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The Mickey Mouse Corporatocracy: Walt Disney’s Plan to Build a Futuristic Utopia

A note to the reader: For clarity Walt Disney is referred to only as his full name or as Walt. The same is true with any other members of the Disney family that are referenced. The eponymous company is referred to as Disney, both the animation studio and the broader entertainment company.

Introduction

If you were to ask any of Disney’s nearly quarter of a million cast members who their employer is, they would likely tell you that they work for The Mouse. Mickey Mouse isn’t just an iconic fictional character, but a physical and metaphorical representative of the largest media conglomerate in the world. It is an unspoken rule that everyone from the cast member handing out churros to the CEO all rank below Mickey’s supreme authority.

Despite the obvious fact that none of the employees answer to a fictional rodent in their day to day activities, there is more truth in it than many of them even realize. It is an open secret that the land in central Florida that Walt Disney World occupies isn’t just owned by Disney, it is more or less directly governed by the company. The Reedy Creek Improvement District is a supposedly independent government that operates the fire services, waste disposal, transportation, and even phone and electrical services. However, all of the members of the government and even its residents are hand picked by Disney to make sure they have near complete control of the local municipality. Essentially, they pay taxes to themselves to govern their own territory.

This is a wholly unique entity. Although many corporations have large impacts on their governing bodies and can often make sure that the regulations are in their favor, they don’t actually run their own government. How Disney was able to achieve this sort of unprecedented authority goes all the way back to the inception of what Walt Disney called ‘The Florida Project.’ It may be the largest single-site employer in the entire world with seventy-seven thousand employees, but the Walt Disney World of today is only a shadow of the imagination of its inception.

Walt Disney wasn’t looking to just make Disneyland for the East Coast. Disney’s plan for the former swamp land was to build a technotopia where cutting edge technology and innovative city planning would create a perfect city that all others would strive to emulate. At the head of this city was Disney himself overseeing the design, governance, and even the lives of its residents. This is the story of EPCOT; not the now iconic theme park, but the Experimental Prototype Community Of Tomorrow. The proposed company town whose ideas were so ambitious and forward thinking, that only a fantasy maker would have conceived of it.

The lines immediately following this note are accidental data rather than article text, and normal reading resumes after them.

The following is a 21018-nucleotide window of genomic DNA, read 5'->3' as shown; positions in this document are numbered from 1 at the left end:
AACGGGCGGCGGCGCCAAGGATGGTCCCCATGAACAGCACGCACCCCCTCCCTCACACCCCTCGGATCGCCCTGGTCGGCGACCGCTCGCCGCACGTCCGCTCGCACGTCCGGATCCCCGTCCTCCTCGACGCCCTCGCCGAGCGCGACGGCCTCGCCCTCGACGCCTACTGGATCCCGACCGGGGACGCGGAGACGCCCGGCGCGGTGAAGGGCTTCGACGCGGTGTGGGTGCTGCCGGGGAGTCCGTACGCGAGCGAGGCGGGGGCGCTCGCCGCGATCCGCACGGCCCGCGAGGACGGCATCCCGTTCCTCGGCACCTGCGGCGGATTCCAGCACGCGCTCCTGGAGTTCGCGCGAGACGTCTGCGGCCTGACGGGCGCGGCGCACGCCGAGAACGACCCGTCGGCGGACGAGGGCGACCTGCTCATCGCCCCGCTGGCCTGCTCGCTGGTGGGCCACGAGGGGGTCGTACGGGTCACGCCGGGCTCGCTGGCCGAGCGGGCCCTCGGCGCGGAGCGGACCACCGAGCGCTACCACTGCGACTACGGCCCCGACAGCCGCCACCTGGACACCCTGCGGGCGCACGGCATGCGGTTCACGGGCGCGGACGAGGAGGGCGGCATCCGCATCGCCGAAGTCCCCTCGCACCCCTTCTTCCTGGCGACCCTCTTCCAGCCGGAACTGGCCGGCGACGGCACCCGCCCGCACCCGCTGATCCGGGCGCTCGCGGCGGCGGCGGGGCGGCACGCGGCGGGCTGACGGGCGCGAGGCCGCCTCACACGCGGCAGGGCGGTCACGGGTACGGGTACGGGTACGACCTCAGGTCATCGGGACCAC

Company Towns, Selling Your Soul to the Company Store

Disney was not the first man to think that a company run city was the solution to all of the woes of industrialization. Rail tycoon George Pullman purchased 4,000 acres of land near his factory south of Chicago and constructed a planned town that he decided to modestly name after himself. When the Columbian Exposition came to Chicago in 1893, the town of Pullman saw massive tourism and was advertised as the model city of the future.

City of Progress by Dennis D is licensed under CC-BY-NC-ND

In reality, the perfect exterior was a facade for the rot that was beneath the surface. Company towns ended up being more or less indentured servitude. Tensions rose to a boiling point when Pullman refused to negotiate with the union which led to a massive strike. The strike was eventually settled, but it spelled the end for the town as a corporatocracy. By 1907, the company had sold all residential property and the city of Pullman ceased to be a company town, although it still exists as a standard municipality.

Despite the failure of Pullman, many others tried to make the concept work. In the 1920’s 80% of all coal miners in West Virginia lived in company towns and were paid in company scrip instead of actual currency. Even Henry Ford tried to set up a company town in northern Brazil in order to subvert a British monopoly on rubber. Like Pullman, it also had the modest name of Fordlândia, but failed even worse than Pullman, never even starting production. Nearly all company towns in history have ended in unmitigated disaster and have been mostly abandoned in industrialized nations. However, Walt Disney didn’t see these as a flawed concept. He saw them as flawed in their execution, and he could do it better.